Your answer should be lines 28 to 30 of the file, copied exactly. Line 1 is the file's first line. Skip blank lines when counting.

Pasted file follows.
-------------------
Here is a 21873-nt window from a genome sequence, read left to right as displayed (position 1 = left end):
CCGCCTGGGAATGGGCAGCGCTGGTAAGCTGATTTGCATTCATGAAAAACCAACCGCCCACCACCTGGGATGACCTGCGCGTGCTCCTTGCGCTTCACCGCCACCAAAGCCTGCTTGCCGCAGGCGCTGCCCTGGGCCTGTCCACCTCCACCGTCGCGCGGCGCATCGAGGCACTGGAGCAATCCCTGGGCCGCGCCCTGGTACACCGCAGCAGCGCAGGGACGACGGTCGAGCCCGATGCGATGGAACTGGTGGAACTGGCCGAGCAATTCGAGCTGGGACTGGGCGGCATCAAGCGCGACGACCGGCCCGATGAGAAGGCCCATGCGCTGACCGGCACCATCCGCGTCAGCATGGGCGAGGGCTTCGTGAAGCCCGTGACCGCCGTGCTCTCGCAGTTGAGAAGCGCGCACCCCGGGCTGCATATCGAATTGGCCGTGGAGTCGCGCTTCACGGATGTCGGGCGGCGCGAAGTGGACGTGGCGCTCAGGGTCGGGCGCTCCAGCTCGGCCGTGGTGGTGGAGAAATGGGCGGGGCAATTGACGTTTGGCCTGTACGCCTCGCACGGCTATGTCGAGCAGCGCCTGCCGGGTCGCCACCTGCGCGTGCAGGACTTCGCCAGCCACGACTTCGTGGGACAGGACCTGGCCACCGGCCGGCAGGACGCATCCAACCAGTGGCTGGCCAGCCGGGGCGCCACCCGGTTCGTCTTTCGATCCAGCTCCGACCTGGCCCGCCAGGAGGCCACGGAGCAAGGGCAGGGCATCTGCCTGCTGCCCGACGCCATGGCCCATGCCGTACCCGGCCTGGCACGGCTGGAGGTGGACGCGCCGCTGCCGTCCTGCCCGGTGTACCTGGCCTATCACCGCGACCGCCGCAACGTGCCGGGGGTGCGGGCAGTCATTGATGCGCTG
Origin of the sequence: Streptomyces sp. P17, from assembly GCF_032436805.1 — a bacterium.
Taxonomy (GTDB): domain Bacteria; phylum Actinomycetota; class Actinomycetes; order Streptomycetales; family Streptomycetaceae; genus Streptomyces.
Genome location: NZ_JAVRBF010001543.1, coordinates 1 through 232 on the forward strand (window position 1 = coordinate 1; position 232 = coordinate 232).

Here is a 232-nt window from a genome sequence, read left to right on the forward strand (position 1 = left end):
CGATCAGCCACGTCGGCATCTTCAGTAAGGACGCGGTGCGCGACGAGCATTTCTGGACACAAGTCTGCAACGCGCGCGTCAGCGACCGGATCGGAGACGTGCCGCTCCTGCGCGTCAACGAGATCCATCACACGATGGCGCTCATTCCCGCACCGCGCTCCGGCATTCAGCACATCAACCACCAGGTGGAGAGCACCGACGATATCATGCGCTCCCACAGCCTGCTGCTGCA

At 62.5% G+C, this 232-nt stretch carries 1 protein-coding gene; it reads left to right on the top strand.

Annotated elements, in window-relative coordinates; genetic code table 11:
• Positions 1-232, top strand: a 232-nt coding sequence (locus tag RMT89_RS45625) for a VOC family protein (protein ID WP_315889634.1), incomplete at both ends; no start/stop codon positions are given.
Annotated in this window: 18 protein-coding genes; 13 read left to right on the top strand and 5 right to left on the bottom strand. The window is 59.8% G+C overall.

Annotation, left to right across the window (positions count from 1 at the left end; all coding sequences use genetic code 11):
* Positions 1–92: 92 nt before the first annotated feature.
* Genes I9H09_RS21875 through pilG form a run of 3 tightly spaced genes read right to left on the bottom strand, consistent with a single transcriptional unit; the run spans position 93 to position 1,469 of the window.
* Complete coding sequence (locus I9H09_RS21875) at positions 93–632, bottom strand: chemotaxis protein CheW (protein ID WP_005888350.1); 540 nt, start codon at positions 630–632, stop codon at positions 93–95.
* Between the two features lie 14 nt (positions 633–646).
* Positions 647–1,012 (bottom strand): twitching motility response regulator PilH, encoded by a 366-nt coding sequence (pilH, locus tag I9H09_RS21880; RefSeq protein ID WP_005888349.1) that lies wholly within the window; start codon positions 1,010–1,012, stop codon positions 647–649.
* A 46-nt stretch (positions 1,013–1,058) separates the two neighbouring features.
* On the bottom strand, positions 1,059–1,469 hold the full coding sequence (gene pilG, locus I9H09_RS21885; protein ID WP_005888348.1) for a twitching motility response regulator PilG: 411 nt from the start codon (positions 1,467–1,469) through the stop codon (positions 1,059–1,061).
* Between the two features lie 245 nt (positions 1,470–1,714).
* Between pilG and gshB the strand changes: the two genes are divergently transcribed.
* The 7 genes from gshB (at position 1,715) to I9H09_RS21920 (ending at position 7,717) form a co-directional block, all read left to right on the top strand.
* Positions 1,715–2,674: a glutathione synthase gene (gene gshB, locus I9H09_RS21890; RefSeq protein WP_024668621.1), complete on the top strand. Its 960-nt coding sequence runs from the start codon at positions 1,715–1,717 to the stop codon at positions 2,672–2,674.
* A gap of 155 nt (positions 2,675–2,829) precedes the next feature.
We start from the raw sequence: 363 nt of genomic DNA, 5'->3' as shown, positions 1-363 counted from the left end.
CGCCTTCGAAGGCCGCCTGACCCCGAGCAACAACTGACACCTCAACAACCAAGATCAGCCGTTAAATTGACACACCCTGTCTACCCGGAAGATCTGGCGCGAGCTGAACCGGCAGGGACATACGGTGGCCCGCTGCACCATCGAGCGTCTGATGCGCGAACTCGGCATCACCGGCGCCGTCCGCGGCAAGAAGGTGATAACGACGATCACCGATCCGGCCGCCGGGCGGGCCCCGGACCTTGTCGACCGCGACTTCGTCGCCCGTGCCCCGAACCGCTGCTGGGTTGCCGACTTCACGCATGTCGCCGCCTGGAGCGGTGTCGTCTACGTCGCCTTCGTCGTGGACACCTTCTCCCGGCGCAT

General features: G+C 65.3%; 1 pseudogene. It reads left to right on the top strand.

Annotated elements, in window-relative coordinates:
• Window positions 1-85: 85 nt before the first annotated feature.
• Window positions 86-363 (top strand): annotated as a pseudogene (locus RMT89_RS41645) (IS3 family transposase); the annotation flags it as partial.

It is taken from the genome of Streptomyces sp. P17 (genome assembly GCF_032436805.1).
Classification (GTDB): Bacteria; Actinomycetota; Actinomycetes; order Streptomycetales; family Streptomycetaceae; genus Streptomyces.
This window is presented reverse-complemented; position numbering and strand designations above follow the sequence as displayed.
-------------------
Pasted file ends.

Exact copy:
Annotated elements, in window-relative coordinates:
• Window positions 1-85: 85 nt before the first annotated feature.
• Window positions 86-363 (top strand): annotated as a pseudogene (locus RMT89_RS41645) (IS3 family transposase); the annotation flags it as partial.